The plant-based industry in Japan has been seeing quite some growth in recent years, with most progress being seen in restaurants experimenting with new menus, bigger conventional meat product manufacturers such as Nippon Ham and Ito Ham launching plant-based alternatives, as well as a few dedicated firms such as NEXT Meats having come into the picture.
However, the government appears unsatisfied with the industry’s rate of progress so far, and has thus implemented new labelling rules to govern the plant-based sector in hopes that this will propel its growth.
“The fact that Japan has until now not discussed the food labelling [of plant-based foods] has been a shackle for corporate business development,” Kono Taro, Public Relations Chief of Japan’s ruling faction the Liberal Democratic Party announced.
ALTN-ate: Singapore’s Tee Yih Jia unveils international expansion plans for locally-inspired meat-free range
Singapore's first locally-made meat-free brand ALTN, manufactured by Tee Yih Jia (TYJ) Food Manufacturing, revealed a focus on expanding exports to Asia, EU, Oceania and US in addition to launching in its domestic retail market.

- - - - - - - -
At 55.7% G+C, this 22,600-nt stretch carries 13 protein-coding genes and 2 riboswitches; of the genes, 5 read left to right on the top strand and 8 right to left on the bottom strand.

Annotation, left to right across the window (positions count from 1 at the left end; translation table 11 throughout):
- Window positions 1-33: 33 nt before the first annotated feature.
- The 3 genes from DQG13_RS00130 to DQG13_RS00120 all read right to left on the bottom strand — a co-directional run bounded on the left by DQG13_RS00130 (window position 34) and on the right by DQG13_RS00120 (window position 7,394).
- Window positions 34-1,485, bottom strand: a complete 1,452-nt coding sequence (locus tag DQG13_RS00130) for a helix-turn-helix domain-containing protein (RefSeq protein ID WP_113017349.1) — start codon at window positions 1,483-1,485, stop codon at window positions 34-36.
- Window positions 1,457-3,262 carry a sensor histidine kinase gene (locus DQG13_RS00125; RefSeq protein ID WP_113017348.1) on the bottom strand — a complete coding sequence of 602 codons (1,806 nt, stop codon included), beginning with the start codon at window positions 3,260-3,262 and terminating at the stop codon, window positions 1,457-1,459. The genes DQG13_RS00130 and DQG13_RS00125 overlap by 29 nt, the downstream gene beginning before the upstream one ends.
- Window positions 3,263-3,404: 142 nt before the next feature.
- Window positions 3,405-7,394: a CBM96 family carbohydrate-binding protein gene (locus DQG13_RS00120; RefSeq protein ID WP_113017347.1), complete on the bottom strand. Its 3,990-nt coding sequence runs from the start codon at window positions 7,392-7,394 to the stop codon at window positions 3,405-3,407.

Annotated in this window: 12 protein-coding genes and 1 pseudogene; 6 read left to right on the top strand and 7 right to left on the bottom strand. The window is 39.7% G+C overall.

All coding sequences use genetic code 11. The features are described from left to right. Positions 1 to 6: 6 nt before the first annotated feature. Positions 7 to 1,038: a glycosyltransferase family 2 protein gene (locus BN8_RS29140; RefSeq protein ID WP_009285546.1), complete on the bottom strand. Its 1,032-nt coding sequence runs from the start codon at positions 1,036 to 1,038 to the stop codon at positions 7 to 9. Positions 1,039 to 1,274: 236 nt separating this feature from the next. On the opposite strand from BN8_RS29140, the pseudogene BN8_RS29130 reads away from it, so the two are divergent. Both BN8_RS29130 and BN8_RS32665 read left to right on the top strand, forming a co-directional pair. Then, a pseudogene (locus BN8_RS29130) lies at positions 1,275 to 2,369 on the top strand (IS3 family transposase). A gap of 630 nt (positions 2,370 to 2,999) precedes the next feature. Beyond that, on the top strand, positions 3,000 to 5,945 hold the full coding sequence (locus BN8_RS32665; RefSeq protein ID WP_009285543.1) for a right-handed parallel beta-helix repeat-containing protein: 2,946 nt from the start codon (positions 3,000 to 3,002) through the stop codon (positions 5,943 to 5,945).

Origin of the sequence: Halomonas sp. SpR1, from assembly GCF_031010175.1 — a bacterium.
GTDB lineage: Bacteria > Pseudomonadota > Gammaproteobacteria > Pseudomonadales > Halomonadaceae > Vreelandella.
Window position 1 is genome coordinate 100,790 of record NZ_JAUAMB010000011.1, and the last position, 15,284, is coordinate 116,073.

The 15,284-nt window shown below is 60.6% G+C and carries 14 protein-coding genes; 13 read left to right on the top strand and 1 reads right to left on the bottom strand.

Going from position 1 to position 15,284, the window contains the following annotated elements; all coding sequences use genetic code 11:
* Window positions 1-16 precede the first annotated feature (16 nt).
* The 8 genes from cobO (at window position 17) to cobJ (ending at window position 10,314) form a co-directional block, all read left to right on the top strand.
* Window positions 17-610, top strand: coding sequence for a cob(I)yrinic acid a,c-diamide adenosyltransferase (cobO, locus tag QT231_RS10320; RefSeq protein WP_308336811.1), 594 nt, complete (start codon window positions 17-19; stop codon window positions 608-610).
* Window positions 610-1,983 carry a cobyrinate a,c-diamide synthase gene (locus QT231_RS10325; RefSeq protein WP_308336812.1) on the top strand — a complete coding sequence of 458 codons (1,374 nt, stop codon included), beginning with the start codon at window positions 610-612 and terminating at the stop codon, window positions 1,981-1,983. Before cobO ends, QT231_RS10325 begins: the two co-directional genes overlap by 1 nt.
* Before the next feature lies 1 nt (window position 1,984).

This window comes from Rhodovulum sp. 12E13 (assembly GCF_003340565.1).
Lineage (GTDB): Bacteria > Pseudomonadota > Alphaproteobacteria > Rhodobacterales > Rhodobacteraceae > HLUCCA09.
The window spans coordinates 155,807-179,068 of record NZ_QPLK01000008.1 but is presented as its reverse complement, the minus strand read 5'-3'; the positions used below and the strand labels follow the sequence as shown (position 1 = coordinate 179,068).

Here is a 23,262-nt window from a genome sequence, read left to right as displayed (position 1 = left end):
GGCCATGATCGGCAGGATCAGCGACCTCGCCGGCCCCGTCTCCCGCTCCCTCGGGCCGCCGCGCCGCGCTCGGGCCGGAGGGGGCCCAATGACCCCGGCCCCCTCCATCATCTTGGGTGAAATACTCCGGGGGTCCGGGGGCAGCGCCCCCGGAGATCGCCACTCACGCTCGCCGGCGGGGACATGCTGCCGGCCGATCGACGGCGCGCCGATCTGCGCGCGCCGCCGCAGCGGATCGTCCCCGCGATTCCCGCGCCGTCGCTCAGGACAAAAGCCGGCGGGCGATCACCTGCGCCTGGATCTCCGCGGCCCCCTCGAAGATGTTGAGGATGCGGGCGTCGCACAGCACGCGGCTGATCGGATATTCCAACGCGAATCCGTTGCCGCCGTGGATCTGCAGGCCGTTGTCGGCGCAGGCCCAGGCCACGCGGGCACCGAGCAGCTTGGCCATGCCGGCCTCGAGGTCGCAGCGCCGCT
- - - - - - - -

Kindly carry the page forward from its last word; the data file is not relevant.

ALTN first launched into Singapore’s food service sector in December 2020, with 10 SKUs such as gyoza, shaomai, Hainanese chicken rice, spaghetti bolognese, chicken nuggets and sausage rolls.
Singapore-based TYJ is a manufacturer of frozen and ready-to-eat Asian convenience foods. Among the brands it produces include Spring Home (spring roll pastry, roti paratha, dim sum), Happy Belly (gyoza skin, wonton skin, mantou), Master Chef (crepe pastry), and Ryushobo (Japanese ramen).
According to TYJ’s assistant market development manager, Collin Sim, the company conceptualised the idea of meat-free products as an alternative solution to its meat and seafood-based dim sum range, which was a challenge to be exported to overseas markets such as US and EU due to health regulations and customs requirements.